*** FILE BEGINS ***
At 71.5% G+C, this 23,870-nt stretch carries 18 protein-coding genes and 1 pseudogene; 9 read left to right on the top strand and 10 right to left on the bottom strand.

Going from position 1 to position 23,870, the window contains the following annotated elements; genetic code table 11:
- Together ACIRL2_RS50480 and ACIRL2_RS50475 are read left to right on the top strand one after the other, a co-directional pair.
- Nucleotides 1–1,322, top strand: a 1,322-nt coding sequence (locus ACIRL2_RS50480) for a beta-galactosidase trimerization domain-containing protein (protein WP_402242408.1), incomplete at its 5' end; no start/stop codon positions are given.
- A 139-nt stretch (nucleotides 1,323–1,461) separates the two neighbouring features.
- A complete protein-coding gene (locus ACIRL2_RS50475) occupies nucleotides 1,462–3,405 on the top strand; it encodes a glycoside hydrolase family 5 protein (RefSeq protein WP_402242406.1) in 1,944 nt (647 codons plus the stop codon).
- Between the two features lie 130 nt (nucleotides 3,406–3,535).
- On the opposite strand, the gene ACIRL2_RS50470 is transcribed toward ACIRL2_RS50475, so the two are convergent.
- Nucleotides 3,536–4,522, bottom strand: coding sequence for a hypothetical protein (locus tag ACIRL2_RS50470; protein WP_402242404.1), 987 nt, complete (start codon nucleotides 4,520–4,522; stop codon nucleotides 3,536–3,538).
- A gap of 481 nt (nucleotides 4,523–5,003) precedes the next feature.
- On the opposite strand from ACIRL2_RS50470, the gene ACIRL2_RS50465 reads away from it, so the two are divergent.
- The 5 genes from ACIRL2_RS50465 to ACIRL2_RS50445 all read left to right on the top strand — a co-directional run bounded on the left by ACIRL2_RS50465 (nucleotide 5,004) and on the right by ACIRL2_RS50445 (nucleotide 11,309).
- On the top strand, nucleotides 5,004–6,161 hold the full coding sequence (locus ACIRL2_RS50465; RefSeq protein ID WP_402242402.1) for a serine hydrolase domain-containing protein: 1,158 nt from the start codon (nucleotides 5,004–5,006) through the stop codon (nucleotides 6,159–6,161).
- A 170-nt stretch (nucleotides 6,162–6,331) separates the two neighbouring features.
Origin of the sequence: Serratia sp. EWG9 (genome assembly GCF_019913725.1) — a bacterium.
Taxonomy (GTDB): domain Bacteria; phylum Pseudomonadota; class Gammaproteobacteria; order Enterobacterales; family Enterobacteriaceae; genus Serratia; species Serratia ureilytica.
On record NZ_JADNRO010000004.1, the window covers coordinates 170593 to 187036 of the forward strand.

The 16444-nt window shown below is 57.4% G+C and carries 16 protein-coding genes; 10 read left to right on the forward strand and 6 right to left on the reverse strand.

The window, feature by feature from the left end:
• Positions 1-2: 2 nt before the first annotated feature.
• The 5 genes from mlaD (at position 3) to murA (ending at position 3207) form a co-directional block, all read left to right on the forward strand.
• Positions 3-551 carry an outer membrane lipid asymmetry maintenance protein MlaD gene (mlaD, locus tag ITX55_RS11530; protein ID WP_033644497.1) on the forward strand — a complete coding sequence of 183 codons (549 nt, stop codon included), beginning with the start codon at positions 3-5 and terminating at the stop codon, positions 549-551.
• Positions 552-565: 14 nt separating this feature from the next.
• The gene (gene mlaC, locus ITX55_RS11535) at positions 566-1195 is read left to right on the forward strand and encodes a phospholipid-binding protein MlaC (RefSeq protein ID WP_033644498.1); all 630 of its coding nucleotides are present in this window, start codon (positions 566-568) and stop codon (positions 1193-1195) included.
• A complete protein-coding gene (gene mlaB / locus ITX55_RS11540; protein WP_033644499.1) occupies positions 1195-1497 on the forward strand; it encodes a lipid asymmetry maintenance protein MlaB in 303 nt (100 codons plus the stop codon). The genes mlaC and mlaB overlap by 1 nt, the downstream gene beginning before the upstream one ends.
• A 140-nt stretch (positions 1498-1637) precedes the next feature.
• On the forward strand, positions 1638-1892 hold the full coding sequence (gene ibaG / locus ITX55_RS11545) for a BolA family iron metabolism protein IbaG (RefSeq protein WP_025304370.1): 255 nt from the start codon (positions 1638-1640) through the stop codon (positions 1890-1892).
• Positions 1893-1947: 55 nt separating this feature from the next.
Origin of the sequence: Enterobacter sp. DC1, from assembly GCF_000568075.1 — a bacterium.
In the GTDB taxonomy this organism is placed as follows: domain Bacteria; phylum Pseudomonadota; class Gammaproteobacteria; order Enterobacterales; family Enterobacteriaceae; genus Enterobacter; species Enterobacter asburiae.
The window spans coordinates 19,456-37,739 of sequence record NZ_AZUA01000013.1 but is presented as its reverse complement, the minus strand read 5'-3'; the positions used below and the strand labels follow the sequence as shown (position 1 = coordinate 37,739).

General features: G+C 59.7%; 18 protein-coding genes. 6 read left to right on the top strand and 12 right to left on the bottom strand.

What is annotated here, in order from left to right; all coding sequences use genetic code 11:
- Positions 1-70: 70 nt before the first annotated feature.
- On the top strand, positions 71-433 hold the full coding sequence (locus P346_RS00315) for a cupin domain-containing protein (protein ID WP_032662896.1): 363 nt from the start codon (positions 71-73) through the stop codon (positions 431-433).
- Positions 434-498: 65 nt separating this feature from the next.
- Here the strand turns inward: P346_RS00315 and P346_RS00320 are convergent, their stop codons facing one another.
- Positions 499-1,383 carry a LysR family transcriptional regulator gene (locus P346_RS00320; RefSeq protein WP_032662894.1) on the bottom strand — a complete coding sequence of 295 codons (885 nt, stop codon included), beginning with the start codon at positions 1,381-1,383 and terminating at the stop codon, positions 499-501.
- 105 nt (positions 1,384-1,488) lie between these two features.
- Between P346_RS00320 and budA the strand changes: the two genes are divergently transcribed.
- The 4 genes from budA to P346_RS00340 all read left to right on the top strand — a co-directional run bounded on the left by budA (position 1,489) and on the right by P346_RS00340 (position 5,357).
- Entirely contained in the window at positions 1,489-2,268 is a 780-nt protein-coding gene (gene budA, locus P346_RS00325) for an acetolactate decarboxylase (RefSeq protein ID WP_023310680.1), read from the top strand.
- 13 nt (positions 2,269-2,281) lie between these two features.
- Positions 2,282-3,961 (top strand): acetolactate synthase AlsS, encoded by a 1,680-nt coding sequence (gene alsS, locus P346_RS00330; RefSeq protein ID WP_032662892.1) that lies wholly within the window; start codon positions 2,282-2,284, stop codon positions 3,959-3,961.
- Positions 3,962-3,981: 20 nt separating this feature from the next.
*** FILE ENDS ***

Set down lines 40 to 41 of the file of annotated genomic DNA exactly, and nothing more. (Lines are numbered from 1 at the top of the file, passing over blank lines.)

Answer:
- Between P346_RS00320 and budA the strand changes: the two genes are divergently transcribed.
- The 4 genes from budA to P346_RS00340 all read left to right on the top strand — a co-directional run bounded on the left by budA (position 1,489) and on the right by P346_RS00340 (position 5,357).